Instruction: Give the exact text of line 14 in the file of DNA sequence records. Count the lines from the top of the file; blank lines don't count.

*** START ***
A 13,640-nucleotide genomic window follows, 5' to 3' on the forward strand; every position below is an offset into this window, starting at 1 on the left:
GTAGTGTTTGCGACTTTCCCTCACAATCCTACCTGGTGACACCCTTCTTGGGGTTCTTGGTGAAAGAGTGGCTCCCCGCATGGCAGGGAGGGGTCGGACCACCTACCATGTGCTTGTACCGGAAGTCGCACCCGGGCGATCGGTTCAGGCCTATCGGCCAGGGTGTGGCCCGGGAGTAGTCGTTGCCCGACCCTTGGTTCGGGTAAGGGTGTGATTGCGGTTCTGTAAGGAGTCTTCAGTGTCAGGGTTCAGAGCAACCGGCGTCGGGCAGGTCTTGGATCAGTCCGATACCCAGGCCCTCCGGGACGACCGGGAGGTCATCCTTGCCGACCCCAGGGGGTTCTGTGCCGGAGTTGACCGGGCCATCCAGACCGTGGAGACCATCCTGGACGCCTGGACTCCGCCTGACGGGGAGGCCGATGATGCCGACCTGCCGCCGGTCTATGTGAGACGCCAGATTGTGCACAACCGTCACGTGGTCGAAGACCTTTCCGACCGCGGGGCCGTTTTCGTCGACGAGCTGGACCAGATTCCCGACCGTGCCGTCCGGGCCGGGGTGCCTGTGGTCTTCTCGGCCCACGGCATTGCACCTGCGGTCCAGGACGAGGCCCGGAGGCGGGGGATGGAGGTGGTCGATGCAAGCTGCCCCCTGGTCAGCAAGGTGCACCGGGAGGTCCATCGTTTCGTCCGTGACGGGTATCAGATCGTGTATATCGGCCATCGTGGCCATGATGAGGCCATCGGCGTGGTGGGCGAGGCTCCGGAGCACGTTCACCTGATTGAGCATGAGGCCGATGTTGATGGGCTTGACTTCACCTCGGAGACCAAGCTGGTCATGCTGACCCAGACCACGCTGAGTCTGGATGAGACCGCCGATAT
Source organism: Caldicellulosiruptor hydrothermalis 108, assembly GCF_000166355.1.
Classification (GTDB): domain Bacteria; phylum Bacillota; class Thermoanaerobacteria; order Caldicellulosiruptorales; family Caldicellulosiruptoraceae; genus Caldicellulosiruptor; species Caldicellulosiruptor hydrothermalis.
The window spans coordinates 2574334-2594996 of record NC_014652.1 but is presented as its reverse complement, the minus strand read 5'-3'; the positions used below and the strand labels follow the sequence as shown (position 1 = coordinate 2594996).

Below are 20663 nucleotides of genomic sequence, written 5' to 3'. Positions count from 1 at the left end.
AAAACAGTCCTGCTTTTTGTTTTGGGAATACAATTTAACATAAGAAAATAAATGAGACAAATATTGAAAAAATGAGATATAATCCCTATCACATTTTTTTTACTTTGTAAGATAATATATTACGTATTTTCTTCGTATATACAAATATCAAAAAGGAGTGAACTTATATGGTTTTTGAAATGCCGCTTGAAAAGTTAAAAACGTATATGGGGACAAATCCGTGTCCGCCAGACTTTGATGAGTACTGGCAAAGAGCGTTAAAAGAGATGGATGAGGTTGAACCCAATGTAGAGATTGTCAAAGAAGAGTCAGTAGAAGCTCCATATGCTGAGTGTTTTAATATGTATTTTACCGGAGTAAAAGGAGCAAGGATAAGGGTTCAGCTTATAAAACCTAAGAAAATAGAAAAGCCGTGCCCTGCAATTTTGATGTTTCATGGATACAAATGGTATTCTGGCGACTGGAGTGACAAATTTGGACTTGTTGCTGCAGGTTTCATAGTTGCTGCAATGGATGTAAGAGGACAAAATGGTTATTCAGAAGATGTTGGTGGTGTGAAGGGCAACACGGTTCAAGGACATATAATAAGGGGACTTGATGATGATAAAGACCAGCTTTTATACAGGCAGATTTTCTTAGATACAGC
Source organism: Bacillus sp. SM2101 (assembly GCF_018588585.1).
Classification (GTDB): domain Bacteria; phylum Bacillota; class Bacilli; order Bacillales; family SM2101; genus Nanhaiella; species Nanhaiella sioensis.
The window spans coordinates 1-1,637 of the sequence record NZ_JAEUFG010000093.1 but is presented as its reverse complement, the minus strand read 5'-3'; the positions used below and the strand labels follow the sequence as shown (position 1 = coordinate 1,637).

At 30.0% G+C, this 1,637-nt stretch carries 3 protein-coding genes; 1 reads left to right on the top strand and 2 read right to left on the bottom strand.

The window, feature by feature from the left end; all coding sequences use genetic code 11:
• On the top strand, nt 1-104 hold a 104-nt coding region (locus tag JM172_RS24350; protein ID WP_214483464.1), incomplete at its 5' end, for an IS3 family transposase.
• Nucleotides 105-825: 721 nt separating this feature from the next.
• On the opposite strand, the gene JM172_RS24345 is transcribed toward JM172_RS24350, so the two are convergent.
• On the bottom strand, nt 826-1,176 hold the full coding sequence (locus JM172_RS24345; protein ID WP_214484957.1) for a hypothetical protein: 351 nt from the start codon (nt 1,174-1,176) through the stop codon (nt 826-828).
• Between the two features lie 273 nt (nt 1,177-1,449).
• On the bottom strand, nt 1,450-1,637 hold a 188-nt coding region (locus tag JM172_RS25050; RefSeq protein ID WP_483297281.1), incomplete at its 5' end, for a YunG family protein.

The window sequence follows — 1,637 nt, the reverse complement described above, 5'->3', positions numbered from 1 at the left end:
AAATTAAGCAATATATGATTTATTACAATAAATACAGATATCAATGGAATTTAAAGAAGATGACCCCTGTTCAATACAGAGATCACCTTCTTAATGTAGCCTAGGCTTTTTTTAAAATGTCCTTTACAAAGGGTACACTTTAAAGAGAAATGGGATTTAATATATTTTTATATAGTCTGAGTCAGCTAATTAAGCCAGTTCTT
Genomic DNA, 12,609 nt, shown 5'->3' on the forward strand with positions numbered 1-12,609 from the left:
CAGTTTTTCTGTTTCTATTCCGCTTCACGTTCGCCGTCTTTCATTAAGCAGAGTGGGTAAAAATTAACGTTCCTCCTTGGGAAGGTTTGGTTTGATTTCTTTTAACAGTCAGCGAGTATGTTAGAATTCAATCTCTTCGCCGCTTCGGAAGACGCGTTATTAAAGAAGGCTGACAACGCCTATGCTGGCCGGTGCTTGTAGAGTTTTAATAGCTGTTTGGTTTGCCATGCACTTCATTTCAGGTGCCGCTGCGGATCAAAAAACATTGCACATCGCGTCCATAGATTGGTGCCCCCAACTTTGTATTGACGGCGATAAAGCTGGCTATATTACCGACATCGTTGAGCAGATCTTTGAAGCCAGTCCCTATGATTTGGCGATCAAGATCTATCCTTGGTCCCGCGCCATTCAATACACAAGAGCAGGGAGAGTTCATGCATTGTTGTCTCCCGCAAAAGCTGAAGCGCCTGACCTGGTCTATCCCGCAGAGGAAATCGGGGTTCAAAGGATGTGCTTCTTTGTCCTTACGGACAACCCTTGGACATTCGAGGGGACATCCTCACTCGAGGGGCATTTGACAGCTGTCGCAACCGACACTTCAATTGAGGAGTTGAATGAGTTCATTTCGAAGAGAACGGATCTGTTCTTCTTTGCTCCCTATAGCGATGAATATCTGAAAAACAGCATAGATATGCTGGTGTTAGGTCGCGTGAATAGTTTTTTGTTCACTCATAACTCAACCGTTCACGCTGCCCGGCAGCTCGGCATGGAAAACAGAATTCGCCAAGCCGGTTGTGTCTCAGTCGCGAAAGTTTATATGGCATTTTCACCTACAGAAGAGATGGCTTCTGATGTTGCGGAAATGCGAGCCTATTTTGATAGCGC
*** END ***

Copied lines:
• Nucleotides 105-825: 721 nt separating this feature from the next.